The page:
Now, why did the algorithm love me? Again, I have no idea. Twitter’s algorithm is a little mysterious, but over years people have at least somewhat figured out some of the basics. Virality is linked at least somewhat to likes and RTs. Get enough engagement and you get boosted into everyone’s feed.
I got a certain number of likes and engagements on Notes. But not that many. Maybe with not many people using the site yet it doesn’t take that many, and I just happened to be in the right place at the right time.
Or maybe, one user suggested, I’m boosted because I’m recommended by Aaron Rupar, a substacker with a huge audience—I write at his site Public Notice weekly.
Or! Maybe Substack saw some people gaining a little traction and gave them a nudge to have some examples of success.
The feeling of flying blind—of not really having any sense of why everyone is seeing my posts—is really different from my (often extremely unpleasant) experiences going viral on twitter. Usually those viral episodes involved a particular tweet boosted by a particular power user, and/or a tweet or tweets chosen for dogpiles by fascists, the dirtbag left, or some other unpleasant group.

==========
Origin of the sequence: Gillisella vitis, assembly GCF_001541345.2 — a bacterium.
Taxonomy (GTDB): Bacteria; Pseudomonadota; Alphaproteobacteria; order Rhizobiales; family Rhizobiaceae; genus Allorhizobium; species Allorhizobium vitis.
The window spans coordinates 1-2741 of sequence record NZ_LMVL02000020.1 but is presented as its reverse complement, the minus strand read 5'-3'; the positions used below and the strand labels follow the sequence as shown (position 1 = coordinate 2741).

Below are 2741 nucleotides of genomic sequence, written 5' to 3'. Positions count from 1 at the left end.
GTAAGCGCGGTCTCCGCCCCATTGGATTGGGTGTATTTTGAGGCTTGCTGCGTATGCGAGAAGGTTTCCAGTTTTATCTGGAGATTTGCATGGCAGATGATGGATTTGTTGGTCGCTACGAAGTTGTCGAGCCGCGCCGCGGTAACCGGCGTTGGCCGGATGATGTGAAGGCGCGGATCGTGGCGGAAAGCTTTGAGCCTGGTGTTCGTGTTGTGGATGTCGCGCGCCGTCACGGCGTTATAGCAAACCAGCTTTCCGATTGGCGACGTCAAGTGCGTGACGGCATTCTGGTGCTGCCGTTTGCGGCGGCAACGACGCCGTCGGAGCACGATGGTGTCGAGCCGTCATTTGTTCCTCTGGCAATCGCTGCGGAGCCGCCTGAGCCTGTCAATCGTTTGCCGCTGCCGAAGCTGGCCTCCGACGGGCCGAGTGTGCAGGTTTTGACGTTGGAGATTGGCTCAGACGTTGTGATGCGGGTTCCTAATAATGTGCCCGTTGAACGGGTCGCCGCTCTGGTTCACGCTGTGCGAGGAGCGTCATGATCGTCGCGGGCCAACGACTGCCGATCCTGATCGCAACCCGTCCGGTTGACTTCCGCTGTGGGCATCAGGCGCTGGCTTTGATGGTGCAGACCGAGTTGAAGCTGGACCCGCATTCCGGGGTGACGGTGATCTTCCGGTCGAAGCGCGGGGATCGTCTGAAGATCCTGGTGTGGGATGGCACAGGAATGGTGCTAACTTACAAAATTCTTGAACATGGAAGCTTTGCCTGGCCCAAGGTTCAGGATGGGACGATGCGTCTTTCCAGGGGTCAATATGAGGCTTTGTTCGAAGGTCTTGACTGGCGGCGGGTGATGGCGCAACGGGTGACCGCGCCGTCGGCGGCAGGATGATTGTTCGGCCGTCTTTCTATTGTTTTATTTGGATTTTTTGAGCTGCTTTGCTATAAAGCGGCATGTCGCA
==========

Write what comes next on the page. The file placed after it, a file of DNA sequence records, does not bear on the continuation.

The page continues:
Substack’s mechanisms, at this point, are more opaque. It felt a little like one of those alternate reality plots where you wake up and you’re a (very minor) rock star, and you have to keep stifling the impulse to explain over and over that, no, you didn’t do anything, it wasn’t you, what is going on? Help? (But it’s still kind of nice.)
If You’re Going to Go Viral, It’s Better to Be Paid
As I said, and as many can attest, going viral on twitter can be miserable. That’s in part because twitter is a cesspit of fascism, bigotry, and harassment.
But it’s also because going viral has a ton of potential downsides and few ways to turn it to good account. Going viral can mean days or weeks of harassment; it can also easily bring you to the attention of very dangerous people with links to the right wing media bubble. Sometimes you can bootstrap virality into more opportunities. But more often you get death threats rather than income.